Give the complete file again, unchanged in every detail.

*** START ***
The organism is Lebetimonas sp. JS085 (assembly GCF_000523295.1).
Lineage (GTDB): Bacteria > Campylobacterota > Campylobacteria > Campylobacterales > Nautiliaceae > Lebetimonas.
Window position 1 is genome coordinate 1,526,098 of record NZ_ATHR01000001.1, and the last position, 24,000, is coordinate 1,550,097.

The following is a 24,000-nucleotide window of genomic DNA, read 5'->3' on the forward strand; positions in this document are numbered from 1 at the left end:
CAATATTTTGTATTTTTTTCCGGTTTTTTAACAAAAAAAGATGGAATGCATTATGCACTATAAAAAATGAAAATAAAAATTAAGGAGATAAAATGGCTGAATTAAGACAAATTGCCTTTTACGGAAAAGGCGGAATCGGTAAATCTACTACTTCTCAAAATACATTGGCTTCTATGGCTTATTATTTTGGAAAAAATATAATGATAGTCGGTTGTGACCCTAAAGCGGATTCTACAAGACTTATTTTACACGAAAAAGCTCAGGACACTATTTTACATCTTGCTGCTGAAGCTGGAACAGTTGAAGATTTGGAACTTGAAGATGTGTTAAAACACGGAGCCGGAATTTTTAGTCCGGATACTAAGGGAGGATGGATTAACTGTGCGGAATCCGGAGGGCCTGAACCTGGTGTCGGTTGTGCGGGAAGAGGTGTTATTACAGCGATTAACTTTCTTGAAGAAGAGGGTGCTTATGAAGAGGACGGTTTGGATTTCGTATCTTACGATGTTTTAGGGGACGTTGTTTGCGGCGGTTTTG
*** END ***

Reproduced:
The organism is Lebetimonas sp. JS085 (assembly GCF_000523295.1).
Lineage (GTDB): Bacteria > Campylobacterota > Campylobacteria > Campylobacterales > Nautiliaceae > Lebetimonas.
Window position 1 is genome coordinate 1,526,098 of record NZ_ATHR01000001.1, and the last position, 24,000, is coordinate 1,550,097.

The following is a 24,000-nucleotide window of genomic DNA, read 5'->3' on the forward strand; positions in this document are numbered from 1 at the left end:
CAATATTTTGTATTTTTTTCCGGTTTTTTAACAAAAAAAGATGGAATGCATTATGCACTATAAAAAATGAAAATAAAAATTAAGGAGATAAAATGGCTGAATTAAGACAAATTGCCTTTTACGGAAAAGGCGGAATCGGTAAATCTACTACTTCTCAAAATACATTGGCTTCTATGGCTTATTATTTTGGAAAAAATATAATGATAGTCGGTTGTGACCCTAAAGCGGATTCTACAAGACTTATTTTACACGAAAAAGCTCAGGACACTATTTTACATCTTGCTGCTGAAGCTGGAACAGTTGAAGATTTGGAACTTGAAGATGTGTTAAAACACGGAGCCGGAATTTTTAGTCCGGATACTAAGGGAGGATGGATTAACTGTGCGGAATCCGGAGGGCCTGAACCTGGTGTCGGTTGTGCGGGAAGAGGTGTTATTACAGCGATTAACTTTCTTGAAGAAGAGGGTGCTTATGAAGAGGACGGTTTGGATTTCGTATCTTACGATGTTTTAGGGGACGTTGTTTGCGGCGGTTTTG